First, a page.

figures and faces, disproportion in the depicted objects––all this denotes recent [art] for M. Band. [...] Landscapes––not bad, but figures utterly impossible.9
Band had two one-man shows in Kaunas, one in 1925 and the other in 1932. Most of his exhibitions were held in Berlin, Paris, and New York. In contrast to its predecessor, Band’s 1932 show in Kaunas (FIG. 1) received a very flattering response from the public, the press, and art critics. Famous politicians and art and cultural figures participated in the exhibition’s opening, well-known Jewish public figures also being among the guests. Lithuanian, Russian, and Polish newspapers and magazines published full-scale features on his works and background, as well as advertisements to the exhibition. Critics praised his works as “marked by supreme artistic qualityand profoundness,"10 "irreproachable."11 A Lithuanian News reporter wrote:
Speaking of M. Band, we observe the perfect unity of external form and internal content while in most works of the artist one prevails over the other. However, artistic perfection is obtained when both elements form a synthesis. M. Band displays a full mastery of technique, which suggests imposing opportunities regarding form; nevertheless, he does not strive for spectacular effect, but concentrates on the inward, deeper content of his works. That’s what is most important, and he’s really good at that.12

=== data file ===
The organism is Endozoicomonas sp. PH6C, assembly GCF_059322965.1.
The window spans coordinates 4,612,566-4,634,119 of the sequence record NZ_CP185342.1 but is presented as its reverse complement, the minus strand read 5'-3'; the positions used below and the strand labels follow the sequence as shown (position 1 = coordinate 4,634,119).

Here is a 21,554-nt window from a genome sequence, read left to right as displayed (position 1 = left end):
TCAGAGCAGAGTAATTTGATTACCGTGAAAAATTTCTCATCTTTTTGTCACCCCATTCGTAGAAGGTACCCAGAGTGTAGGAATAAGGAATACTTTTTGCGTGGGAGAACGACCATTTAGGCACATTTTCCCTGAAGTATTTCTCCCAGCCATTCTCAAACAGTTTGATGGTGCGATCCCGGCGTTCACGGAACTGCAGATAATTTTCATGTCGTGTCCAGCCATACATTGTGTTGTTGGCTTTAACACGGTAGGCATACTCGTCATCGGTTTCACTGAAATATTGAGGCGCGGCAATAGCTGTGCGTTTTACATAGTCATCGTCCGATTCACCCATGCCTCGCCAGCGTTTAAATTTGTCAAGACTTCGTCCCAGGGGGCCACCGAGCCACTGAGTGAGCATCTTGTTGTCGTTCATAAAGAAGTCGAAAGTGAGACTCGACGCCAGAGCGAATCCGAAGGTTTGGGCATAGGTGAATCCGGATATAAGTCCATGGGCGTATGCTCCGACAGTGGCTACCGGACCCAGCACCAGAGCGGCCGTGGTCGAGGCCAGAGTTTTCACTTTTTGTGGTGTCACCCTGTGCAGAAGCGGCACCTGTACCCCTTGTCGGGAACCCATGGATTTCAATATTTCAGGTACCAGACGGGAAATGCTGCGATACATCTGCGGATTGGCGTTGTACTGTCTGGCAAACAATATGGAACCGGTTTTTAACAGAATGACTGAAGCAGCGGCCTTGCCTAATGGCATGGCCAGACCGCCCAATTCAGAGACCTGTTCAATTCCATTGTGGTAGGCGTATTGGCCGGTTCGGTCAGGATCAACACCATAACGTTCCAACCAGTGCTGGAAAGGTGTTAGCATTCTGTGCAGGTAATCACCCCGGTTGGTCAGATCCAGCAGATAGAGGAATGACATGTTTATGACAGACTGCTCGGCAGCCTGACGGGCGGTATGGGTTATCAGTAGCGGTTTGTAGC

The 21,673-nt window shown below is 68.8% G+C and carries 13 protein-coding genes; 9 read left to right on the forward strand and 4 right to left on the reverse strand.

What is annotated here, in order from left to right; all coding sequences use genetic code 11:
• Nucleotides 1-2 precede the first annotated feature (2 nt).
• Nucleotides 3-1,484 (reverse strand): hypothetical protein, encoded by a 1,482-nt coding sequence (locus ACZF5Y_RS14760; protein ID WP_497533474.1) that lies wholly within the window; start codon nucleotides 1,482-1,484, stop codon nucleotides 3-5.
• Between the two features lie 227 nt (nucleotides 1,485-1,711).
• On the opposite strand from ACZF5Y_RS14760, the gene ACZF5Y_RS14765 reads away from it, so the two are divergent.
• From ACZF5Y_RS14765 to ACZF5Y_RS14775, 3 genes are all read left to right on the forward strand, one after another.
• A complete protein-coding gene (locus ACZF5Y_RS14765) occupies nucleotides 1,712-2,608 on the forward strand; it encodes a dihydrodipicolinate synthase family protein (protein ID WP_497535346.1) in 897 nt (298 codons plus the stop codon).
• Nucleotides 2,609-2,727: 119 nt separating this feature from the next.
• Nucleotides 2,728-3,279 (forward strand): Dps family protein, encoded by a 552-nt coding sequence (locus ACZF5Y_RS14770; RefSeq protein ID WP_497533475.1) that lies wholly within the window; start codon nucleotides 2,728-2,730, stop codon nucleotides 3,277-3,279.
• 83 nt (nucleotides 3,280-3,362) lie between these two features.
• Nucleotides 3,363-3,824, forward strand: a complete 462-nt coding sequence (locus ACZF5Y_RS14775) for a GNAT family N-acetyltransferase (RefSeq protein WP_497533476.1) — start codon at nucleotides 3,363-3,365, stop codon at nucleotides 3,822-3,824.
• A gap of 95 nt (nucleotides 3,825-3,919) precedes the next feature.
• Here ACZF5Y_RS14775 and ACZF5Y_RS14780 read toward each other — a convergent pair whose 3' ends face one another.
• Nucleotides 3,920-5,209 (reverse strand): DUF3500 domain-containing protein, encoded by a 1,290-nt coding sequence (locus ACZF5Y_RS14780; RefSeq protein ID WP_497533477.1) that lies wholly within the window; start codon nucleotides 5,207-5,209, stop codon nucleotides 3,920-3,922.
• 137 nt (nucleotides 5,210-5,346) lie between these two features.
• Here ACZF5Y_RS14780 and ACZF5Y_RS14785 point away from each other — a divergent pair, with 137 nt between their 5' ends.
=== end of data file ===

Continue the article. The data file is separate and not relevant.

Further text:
The only somewhat critical response was by H. Kairiukshtyte-Jacyniene who accused the artist of self-advertisement. She wrote:
Judging by the press, we could expect more "from a famous Parisian artist" as he found it necessary to inform Kaunas society. On the other hand, he certainly displays a certain artistic level. [...] In the artist’s creations we do not observe a diversity of artistic goals: he refrains from large formats or large scale compositions, mostly doing joint portraits and unsophisticated fragments of nature.13
Though Band rarely visited Lithuania, he did not alienate himself from its cultural life and had many friends in artistic circles.
Neemiya Arbit Blatt was the most distinguished and productive Jewish artist of the late thirties in Lithuania. His early works and those of his contemporaries were showcased in the survey exhibitions of the Kaunas Art School. In 1926, at the age of eighteen, Arbit Blatt participated for the first time in the Lithuanian Artists' Spring Show with two works--Still Life and A Type of a Philosopher.